As an intricate association between a fungus and one or more green algae or cyanobacteria, lichens are one of the most successful examples of symbiosis. These fascinating organisms survive extreme desiccation and temperatures. They are adapted to a great variety of habitats, from coastal fog zones of deserts to intertidal zones, from plant leaves in tropical rain forests to the glacial moraines of the Himalayas, and they are dominant components of communities in circumpolar ecosystems. Possibly, because of their tendency to grow in nutrient-poor habitats, lichens are extremely efficient accumulators of atmospherically deposited pollutants, and are therefore widely used to monitor environmental pollution. The wide range of secondary products only found in lichens show pharmaceutically interesting fungicidal, antibacterial and antiviral properties. Lichens are extremely difficult to culture, grow very slowly, and their secondary metabolites very often complicate the analyses of other compounds. As a result, they require special techniques. This manual provides well-tested protocols, including tissue culture protocols and methods for studying lichen ultrastructure, (eco)physiology, primary and secondary compounds, and nucleic acids. Protocols for using lichens to monitor environmental pollution and to document lichen biodiversity are also provided. Special terms used in lichenology are explained in a glossary.This manual provides well-tested protocols, including tissue culture protocols and methods for studying lichen ultrastructure, (eco)physiology, primary and secondary compounds, and nucleic acids.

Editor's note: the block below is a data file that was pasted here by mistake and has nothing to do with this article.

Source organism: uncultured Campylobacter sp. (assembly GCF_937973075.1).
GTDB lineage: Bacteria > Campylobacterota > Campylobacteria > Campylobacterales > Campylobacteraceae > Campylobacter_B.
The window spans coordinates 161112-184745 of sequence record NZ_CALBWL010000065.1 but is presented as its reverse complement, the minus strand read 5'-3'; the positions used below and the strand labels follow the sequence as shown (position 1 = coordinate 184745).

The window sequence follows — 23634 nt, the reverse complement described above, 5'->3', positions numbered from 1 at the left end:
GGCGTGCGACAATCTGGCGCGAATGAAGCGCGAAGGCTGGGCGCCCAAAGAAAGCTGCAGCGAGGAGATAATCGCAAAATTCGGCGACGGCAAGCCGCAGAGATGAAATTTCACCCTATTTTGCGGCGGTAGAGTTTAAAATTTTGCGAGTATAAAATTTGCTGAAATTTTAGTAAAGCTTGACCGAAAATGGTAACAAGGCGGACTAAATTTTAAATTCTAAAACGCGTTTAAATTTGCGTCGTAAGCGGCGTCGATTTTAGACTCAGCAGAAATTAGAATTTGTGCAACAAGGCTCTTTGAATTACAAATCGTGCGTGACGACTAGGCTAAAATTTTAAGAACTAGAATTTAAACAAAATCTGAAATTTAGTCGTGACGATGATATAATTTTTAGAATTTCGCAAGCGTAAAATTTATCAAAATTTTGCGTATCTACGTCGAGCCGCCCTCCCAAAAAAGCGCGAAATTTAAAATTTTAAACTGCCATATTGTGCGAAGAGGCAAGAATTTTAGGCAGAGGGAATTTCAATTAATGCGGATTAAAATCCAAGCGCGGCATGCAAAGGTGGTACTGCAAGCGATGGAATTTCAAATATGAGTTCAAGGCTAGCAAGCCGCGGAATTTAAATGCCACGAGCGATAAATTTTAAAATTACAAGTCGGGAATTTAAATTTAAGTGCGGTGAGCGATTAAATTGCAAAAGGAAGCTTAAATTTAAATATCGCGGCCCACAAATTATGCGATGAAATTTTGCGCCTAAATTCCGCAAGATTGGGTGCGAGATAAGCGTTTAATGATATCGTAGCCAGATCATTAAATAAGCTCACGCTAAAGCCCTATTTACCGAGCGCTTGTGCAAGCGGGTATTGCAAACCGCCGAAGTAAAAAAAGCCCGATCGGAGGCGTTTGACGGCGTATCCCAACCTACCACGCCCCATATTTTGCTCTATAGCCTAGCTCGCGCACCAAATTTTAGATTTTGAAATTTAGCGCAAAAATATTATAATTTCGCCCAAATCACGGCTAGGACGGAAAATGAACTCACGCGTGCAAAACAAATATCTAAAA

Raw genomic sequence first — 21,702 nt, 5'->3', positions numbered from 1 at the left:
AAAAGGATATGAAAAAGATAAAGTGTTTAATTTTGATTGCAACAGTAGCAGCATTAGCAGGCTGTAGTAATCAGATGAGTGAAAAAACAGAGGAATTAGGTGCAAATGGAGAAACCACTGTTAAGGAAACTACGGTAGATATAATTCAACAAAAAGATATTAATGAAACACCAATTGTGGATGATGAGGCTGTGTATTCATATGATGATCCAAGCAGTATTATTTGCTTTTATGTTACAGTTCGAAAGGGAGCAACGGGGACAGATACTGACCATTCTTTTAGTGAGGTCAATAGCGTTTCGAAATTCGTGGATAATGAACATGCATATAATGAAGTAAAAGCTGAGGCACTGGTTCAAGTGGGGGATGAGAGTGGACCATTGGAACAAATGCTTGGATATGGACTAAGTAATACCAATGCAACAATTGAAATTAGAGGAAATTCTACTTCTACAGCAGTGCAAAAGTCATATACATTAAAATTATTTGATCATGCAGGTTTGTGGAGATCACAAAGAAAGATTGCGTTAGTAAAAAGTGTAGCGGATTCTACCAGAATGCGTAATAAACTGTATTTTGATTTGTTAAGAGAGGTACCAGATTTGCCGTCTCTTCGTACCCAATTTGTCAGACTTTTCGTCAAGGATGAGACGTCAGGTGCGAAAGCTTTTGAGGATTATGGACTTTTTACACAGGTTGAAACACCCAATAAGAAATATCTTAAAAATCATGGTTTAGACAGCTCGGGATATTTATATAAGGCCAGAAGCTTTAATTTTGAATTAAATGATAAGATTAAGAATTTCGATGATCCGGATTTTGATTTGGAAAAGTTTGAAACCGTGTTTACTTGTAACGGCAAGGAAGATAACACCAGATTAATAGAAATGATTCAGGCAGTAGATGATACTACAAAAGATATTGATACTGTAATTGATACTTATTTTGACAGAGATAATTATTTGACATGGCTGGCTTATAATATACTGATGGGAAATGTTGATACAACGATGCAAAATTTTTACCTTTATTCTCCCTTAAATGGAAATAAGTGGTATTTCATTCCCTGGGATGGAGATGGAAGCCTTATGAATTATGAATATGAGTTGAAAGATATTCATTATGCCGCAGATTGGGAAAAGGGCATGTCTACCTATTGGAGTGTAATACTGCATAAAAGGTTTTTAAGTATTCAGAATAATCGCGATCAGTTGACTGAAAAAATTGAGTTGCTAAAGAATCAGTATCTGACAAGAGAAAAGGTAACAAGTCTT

|Title||:||Protocols in Lichenology|
|Author||:||Ilse Kranner, Richard Beckett, Ajit Varma|
|Publisher||:||Springer Science & Business Media - 2002|